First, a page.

Over strident Soviet objections, the United Nations Commission on Human Rights adopted a resolution today criticizing Soviet actions in Afghanistan and calling on the Afghan government to put a stop to them.

The vote was 26 to 8, with eight abstentions, on a motion to support the report of U.N. special envoy Felix Ermacora, who spent a year interviewing Afghan refugees at the request of the committee.

His report, released at the start of the commission's annual session here, did not specifically name the Soviet Union but accused "foreign" troops in Afghanistan of having used chemical weapons and torturing civilians.

The 43-member commission is an advisory body to the General Assembly that prepares reports and submits nonbinding recommendations on various human rights issues. In addition to the Soviet Union and the Ukraine, which has separate U.N. membership, those opposing the Afghan measure were Bulgaria, East Germany, India, Libya, Mozambique and Syria. Congo, Cyprus, Finland, Jordan, Nicaragua, Peru, Tanzania and Yugoslavia abstained. The Mauritanian delegate was absent.

Like Ermacora's report, the resolution did not mention the Soviets by name. But it said the commission expresses "profound concern at the grave and massive violation of human rights in Afghanistan" laid out in the report. Moreover, it said, the commission "expresses its distress . . . at the widespread violations of the right to life, liberty and security of person, including the commonplace practice of torture against the Afghan regime's opponents, indiscriminate bombardments of the civilian population and the deliberate destruction of crops."

All these charges originally were made in Ermacora's report. Without naming them, the resolution called on the parties in Afghanistan to "apply fully the rules of international humanitarian law" and to let the International Committee of the Red Cross and other humanitarian bodies work freely to alleviate suffering in that country. It also called on the Afghan government to "put a stop to the grave and massive violation of human rights and in particular the military repression being conducted against the civilian population."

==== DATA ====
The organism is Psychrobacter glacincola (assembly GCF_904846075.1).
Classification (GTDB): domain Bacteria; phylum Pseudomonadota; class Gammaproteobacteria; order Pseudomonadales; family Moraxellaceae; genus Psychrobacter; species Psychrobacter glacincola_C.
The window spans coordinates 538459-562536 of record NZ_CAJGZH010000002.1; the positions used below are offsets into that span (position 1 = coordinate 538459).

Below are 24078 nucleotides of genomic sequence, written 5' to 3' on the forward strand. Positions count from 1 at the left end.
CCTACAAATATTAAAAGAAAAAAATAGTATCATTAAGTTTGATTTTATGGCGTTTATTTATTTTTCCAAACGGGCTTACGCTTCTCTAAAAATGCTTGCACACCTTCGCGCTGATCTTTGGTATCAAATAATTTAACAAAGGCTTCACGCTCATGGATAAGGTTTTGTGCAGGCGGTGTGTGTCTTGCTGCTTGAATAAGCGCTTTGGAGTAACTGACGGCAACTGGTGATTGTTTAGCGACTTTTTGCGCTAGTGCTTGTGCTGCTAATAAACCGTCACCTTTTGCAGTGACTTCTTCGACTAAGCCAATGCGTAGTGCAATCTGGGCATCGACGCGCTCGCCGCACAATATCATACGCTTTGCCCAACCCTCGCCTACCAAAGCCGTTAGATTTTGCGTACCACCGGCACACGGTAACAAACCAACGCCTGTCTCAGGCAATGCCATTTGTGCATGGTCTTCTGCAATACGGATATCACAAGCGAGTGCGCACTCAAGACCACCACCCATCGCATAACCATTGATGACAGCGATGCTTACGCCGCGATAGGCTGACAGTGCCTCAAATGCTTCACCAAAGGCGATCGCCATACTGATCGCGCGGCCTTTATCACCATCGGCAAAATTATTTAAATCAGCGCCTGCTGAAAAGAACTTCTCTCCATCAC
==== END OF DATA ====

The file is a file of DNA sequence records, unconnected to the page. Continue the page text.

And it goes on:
Ermacora said later that he had been accused by the Soviet Union of having had his report written by the CIA. Soviet delegate Vsevolod Sovinsky attacked Ermacora again today, saying he had written the report in only a few days and interviewed only "hireling bandits who are precisely the ones who commit crimes against Afghanistan."

The Afghan government refused entry to Ermacora when he was mandated to compile his report, and his interviews therefore took place only in Pakistan.

Sovinsky also accused Ermacora, an Austrian who as a teen-ager served in the German armed forces in World War II, of being a "neo-Nazi." As a U.N. civil servant Ermacora, who was present, was prevented from replying.

Mohammed Akbar Kherad of Afghanistan also called for rejection of the resolution, which he said was "an illicit document prefabricated in a CIA factory."

The resolution approved today marked the sixth successive year since the Soviet invasion of Afghanistan in December 1979 that the human rights commission has adopted a resolution expressing concern over human rights in that country. This year's resolution was considerably stronger, however, because it was based on Ermacora's report, the first U.N. document to spell out specific abuses committed by foreign troops occupying Afghanistan.

The resolution was presented by Australia, Belgium, Canada, Costa Rica, France, West Germany, Italy, Ireland, Japan, Liberia, Mauritania, the Netherlands, Singapore, Spain and Britain.

It supported Ermacora's report, called for an extension of his mandate for another year and ordered him to report to the U.N. General Assembly in the fall on the situation in Afghanistan.

In other action, the human rights body condemned violations in El Salvador and Guatemala and instructed investigators to monitor alleged abuses, Reuter reported.

The Associated Press reported that the commission voted 24 to 1 to condemn Israel for human rights violations in southern Lebanon. The United States cast the dissenting vote, and most western nations abstained.